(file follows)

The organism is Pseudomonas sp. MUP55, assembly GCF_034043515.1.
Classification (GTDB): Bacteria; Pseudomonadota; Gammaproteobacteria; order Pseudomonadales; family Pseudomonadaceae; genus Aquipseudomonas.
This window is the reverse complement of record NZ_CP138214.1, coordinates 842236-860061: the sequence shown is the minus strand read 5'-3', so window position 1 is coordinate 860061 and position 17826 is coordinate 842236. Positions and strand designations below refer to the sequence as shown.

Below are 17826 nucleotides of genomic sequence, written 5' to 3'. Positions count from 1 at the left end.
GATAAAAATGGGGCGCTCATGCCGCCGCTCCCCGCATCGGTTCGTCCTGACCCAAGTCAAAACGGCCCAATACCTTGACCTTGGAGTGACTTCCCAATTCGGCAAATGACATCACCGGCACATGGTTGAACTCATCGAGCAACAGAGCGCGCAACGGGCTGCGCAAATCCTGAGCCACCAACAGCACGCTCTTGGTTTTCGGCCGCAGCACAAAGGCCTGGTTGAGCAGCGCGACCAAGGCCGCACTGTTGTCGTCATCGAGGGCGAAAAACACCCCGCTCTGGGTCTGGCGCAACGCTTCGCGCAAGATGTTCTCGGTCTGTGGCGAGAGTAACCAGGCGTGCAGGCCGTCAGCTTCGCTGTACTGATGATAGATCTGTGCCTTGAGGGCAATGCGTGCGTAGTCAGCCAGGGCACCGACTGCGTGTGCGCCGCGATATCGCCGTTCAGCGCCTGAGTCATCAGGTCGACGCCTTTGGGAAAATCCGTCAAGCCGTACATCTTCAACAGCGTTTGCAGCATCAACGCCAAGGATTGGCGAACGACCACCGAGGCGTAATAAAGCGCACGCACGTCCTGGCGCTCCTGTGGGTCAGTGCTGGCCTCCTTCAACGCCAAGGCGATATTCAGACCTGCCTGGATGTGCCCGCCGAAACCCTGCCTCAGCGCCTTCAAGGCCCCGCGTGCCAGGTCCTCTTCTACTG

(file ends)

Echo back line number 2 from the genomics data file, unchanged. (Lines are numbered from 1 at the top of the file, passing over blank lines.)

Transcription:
Classification (GTDB): Bacteria; Pseudomonadota; Gammaproteobacteria; order Pseudomonadales; family Pseudomonadaceae; genus Aquipseudomonas.